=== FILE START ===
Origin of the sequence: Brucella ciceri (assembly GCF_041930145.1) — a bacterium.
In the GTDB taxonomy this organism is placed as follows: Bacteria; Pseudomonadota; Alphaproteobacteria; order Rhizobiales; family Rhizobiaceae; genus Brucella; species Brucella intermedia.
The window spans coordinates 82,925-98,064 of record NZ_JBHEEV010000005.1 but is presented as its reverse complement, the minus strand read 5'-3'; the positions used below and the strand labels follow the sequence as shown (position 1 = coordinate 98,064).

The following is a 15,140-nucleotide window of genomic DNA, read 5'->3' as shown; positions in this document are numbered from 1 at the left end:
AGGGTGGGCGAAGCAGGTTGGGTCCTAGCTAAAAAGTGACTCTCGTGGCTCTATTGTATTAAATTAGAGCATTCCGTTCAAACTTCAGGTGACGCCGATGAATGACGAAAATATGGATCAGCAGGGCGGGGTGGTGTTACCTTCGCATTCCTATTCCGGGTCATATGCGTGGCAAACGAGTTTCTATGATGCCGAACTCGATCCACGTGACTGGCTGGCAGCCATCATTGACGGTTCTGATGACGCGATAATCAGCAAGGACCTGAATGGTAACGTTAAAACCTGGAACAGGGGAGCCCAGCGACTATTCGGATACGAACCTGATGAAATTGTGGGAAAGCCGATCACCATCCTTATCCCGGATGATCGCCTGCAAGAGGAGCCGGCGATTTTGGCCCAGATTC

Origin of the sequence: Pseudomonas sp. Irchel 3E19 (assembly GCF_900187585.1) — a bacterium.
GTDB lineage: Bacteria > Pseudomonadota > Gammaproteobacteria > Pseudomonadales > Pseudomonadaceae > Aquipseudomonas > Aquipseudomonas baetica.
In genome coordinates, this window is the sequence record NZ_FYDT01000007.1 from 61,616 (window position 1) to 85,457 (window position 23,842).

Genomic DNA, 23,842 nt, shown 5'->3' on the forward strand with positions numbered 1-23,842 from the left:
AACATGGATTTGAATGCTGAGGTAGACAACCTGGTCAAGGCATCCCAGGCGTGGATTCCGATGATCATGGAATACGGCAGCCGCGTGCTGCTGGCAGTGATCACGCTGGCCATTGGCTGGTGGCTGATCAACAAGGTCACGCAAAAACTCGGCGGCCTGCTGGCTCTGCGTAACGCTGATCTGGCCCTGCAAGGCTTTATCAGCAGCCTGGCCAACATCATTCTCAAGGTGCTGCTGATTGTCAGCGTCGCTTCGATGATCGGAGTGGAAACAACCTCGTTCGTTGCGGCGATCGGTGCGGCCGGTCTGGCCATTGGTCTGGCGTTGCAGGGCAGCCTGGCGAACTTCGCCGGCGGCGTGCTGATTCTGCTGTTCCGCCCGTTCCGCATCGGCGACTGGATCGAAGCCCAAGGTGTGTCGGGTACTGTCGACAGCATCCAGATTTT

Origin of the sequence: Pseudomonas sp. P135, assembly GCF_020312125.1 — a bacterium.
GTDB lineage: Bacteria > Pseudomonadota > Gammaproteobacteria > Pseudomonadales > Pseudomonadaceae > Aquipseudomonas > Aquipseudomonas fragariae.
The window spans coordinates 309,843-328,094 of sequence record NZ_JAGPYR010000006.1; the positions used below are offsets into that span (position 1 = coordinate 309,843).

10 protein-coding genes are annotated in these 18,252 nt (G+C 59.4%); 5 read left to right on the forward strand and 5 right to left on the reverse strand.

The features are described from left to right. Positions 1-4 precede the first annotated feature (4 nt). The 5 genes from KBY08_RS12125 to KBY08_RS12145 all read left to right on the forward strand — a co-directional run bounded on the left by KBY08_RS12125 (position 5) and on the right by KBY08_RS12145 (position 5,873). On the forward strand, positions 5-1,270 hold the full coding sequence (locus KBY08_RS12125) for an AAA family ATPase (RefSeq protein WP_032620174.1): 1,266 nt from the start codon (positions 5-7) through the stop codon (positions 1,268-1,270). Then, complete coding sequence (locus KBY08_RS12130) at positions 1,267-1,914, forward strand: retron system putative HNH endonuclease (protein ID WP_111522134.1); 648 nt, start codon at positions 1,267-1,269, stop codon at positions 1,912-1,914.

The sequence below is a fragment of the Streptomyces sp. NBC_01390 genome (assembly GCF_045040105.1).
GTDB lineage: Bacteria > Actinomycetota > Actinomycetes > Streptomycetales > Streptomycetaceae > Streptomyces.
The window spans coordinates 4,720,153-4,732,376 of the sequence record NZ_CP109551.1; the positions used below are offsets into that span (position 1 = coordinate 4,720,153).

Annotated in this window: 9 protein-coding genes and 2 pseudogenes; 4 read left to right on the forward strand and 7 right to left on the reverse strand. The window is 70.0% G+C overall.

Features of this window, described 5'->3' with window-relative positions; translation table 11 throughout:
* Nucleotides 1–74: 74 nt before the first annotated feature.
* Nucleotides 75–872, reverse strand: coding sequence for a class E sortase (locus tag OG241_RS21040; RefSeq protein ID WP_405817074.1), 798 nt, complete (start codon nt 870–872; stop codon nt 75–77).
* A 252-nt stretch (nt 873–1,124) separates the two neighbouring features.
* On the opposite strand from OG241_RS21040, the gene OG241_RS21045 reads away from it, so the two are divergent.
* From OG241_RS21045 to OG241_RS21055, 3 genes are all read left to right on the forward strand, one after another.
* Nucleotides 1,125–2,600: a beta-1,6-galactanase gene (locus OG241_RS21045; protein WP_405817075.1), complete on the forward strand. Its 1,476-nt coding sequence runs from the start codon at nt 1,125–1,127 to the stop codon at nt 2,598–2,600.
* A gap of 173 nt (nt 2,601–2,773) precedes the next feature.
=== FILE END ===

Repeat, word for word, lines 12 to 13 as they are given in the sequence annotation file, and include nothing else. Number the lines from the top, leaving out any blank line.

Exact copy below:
GTDB lineage: Bacteria > Pseudomonadota > Gammaproteobacteria > Pseudomonadales > Pseudomonadaceae > Aquipseudomonas > Aquipseudomonas fragariae.
The window spans coordinates 309,843-328,094 of sequence record NZ_JAGPYR010000006.1; the positions used below are offsets into that span (position 1 = coordinate 309,843).